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Elizabeth M. Marchionne, BS1; Michael W. Cashman, MD2,3; Scott A. Norton, MD, MPH4
[+] Author Affiliations
1University of Nevada School of Medicine, Reno
2Medstar Washington Hospital Center, Washington, DC
3Georgetown University Hospital, Washington, DC
4Children’s National Medical Center, Washington, DC
JAMA Dermatol. 2015;151(1):50. doi:10.1001/jamadermatol.2014.3681.
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When my father was in second grade, a fellow student dared him to walk across a wooden board that spanned a large puddle after a heavy rainstorm. To the crowd’s amusement, the board snapped when he was halfway across, submerging him in murky water. Soaking wet, embarrassed, and tearful, he had to call his mother from the principal’s office to ask for a change of clothes. So starts a story told by one of this article’s authors (E.M.M.).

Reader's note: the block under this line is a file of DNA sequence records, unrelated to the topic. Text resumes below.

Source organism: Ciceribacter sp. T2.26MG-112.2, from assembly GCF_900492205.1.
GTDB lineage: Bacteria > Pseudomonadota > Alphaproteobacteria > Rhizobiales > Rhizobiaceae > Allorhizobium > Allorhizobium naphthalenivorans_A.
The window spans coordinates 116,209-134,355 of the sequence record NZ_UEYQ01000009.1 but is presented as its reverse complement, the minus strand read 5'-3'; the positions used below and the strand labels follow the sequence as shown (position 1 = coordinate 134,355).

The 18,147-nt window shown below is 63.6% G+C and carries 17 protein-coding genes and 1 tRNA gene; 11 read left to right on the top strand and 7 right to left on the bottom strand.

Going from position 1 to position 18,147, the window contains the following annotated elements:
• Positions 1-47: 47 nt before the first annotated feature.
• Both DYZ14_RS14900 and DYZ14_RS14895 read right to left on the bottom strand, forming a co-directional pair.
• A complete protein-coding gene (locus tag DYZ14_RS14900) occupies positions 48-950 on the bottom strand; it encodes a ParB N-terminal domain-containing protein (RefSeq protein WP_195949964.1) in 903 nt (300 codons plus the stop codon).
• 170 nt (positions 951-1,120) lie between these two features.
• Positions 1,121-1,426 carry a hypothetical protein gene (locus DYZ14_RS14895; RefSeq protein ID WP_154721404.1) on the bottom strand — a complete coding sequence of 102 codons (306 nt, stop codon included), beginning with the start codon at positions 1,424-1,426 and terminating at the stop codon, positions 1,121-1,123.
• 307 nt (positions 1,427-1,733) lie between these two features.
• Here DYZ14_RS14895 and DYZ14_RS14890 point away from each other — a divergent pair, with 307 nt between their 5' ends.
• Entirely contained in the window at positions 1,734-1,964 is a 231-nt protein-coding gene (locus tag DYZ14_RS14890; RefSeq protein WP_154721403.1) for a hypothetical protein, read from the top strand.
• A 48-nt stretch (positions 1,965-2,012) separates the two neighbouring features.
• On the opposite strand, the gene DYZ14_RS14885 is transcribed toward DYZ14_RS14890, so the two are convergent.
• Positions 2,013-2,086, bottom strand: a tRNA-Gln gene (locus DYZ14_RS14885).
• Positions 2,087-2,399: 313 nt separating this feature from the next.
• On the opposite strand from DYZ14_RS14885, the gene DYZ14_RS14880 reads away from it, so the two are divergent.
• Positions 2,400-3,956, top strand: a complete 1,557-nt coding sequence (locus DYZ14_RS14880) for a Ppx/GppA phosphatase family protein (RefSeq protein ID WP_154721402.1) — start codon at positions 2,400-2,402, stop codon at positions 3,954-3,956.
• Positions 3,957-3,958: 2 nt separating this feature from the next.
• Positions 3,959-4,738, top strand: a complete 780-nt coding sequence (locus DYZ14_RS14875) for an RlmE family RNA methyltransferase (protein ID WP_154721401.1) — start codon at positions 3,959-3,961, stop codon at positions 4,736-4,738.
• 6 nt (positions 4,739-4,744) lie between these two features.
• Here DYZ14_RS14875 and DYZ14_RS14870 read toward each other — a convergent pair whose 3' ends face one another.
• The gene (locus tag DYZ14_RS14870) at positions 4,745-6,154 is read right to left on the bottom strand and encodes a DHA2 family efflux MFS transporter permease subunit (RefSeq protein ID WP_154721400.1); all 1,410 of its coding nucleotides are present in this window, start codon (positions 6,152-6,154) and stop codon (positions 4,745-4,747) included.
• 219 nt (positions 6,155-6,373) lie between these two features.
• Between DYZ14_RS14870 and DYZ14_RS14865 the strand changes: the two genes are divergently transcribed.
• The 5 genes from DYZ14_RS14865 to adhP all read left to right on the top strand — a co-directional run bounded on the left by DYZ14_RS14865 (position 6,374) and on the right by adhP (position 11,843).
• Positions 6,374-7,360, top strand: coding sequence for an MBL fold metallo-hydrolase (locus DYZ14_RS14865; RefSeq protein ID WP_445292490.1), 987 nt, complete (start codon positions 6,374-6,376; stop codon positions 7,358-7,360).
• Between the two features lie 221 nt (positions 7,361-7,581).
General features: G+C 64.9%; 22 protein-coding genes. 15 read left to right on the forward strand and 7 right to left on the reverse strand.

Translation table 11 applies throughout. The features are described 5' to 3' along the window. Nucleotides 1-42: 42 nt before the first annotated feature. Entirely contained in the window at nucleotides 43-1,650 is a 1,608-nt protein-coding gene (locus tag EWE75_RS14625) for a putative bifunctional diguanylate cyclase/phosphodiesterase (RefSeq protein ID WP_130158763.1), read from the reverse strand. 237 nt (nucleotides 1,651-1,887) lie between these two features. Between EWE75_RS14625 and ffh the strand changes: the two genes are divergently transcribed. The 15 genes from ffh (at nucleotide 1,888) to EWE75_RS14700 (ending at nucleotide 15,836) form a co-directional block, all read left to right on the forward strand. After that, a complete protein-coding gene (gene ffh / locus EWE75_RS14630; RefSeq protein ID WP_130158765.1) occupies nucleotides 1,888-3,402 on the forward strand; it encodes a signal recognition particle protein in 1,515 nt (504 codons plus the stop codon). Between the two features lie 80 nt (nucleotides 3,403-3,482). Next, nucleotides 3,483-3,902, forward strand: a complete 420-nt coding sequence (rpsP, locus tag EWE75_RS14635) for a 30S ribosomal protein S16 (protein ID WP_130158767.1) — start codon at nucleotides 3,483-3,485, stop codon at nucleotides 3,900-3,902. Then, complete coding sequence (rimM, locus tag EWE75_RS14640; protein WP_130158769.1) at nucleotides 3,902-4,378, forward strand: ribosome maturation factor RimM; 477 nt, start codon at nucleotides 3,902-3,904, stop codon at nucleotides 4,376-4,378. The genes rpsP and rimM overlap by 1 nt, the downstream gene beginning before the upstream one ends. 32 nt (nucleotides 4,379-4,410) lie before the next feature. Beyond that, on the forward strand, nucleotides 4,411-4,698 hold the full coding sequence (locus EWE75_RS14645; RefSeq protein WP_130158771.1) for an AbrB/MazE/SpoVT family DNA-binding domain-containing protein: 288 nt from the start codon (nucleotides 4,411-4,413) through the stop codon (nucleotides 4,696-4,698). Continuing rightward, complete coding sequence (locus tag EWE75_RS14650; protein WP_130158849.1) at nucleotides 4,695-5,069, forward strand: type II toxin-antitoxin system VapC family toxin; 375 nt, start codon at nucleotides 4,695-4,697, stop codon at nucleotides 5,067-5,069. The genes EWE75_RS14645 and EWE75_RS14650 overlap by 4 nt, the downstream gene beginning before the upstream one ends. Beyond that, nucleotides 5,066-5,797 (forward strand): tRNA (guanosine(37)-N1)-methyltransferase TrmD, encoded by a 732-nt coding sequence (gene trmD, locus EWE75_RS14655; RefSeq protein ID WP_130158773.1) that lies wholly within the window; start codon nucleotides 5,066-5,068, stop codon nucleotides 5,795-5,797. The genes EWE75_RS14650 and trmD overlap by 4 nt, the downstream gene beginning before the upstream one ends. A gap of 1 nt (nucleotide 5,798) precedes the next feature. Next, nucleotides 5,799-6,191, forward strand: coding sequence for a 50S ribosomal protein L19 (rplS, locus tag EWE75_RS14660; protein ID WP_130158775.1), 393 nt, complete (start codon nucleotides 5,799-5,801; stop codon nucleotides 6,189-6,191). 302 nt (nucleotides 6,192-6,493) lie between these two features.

Playground rites of passage—daring feats and failures—go back to the dawn of, well, the dawn of playgrounds. For the Millennial Generation and today’s Generation Z, schoolyard dares have spread to social media. YouTube, Facebook, and Twitter are platforms for these fads and a conduit for virtual peer pressure. In an Internet dare—dubbed a “challenge”—someone posts a video attempting a task and calls on friends to replicate it.

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Figure.
“Salt-and-Ice Challenge” Participant

The forearm of an adolescent boy with several well-demarcated reddish brown plaques after attempting the salt-and-ice challenge.

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